The second example of lies involves the vital jobs crisis. This is the heart of the problem besetting the middle class. There is hardly a dissenting voice in the chorus that sings the praises of our steady employment recovery. New jobs have been created every month for many, many moons we are told, and the unemployment rate has fallen from near 10% to 8.3%. However, this “good news” is, in reality, a case of cutting the middle class adrift in a voyage to nowhere because it ignores and distorts the actual picture.
Briefly, the truth is better revealed by the naked numbers that have not been tweaked by untold adjustments. Here is the basic data direct from the bureau of Labor Statistics that is believed to be devoid of any “fuzzy-math” adjustments.
Number of workers employed full time, 16 years of age and older:
December 2007 (Start of the Great Recession)………………...121,042,000
Jobs lost from December 2007 through February 2012.……… 8,455,000
Jobs lost during the last two months…………………………................463,000
Quite a different story from what we hear during this election year, don’t you agree? And, there’s more to it. According to the Labor Department, the population of the workforce between 2002 and 2012 has been growing at the rate of 145,000 per month. So, by combining the figures for the job loss with the workforce growth, the result is that while 8,455,000 jobs have been eliminated since December 2007 the workforce has also grown by 7,250,000, resulting in an overall current “misery number” of 15,750,000 which, incidentally, compares with a misery number of 15,821,000 as of one year ago. At this rate it will take, roughly, forever to restore the workforce to its pre-recession level.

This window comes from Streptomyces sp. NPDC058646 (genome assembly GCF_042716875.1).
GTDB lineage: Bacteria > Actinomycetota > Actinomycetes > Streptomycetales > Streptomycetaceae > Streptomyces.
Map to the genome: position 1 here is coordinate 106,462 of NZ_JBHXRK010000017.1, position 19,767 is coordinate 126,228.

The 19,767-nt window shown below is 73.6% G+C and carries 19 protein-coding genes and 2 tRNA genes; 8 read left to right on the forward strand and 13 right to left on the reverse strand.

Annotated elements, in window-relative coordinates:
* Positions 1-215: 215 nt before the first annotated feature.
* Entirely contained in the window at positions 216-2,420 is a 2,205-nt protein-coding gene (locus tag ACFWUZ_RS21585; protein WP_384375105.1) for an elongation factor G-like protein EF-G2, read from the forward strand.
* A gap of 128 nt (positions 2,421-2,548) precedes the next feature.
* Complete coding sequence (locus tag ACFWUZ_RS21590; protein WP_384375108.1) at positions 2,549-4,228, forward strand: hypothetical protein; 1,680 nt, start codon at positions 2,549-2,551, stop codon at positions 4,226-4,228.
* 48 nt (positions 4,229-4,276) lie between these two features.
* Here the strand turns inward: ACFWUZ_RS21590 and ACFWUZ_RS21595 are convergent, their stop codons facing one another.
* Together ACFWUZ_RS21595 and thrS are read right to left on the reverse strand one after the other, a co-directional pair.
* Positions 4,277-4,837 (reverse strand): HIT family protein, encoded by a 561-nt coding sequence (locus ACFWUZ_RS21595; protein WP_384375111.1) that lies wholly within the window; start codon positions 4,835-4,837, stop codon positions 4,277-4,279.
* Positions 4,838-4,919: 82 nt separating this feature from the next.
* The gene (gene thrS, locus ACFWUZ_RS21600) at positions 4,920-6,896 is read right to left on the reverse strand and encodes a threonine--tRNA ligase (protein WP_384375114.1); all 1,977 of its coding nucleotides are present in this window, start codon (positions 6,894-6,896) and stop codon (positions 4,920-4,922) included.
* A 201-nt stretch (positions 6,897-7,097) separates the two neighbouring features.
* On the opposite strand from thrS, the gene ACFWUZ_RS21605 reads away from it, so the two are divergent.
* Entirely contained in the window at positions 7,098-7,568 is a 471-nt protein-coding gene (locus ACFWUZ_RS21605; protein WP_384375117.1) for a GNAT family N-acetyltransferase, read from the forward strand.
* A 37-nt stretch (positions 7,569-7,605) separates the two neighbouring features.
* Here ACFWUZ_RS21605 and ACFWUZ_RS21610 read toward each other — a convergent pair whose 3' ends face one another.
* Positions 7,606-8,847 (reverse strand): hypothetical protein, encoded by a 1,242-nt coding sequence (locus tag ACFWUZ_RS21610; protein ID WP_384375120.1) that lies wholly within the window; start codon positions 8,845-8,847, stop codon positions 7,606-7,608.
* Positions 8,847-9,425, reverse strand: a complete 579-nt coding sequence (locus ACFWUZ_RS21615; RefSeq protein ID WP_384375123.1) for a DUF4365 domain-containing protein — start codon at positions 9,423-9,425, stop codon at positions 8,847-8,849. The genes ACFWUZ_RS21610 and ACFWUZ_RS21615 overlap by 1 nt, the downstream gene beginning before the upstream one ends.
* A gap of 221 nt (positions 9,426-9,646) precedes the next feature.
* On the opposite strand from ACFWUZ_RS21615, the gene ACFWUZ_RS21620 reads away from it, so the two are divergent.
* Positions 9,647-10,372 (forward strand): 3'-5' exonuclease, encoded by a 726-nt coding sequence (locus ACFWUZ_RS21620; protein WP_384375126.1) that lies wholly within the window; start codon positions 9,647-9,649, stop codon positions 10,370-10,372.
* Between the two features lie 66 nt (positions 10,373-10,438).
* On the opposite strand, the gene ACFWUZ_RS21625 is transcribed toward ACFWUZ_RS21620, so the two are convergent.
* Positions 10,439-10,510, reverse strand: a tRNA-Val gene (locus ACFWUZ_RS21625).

The attack on the middle class, it seems, has no letup. Four days ago, in a case of perfectly bad timing, Republican Congressman Paul Ryan, the House Budget Committee Chairman, once again revived his plan for a major revision of Medicare combined with a renewal of the tax breaks for the wealthy. His proposals reportedly have the backing of candidate Mitt Romney.
And last, but definitely not least, the following chart clearly demonstrates the damage that has already been sustained by middle America. Prepared by the Bureau of Labor Statistics, it shows that the American workers’ share of the national income over the past 65 years has sunk to a recent series of record lows. The inverse would of course be true with respect to the share of the income attributable to the wealthy.
The seemingly inescapable conclusion from this is that a massive attack on the middle class has been underway for some time resulting in a major shift in wealth to the upper class. Furthermore, with the cooperation of politicians from both parties who, let’s not forget, are being well paid by the wealthy, as well as the billionaire-owned, mainstream media, the effort has obviously been largely conducted under the radar, while any attempt to mitigate it has been met with counter complaints of class warfare against the wealthy.
The nation has, indeed, lost its moral compass, and unless it is restored, our beloved country will likely continue its downward course towards a possible economic Armageddon.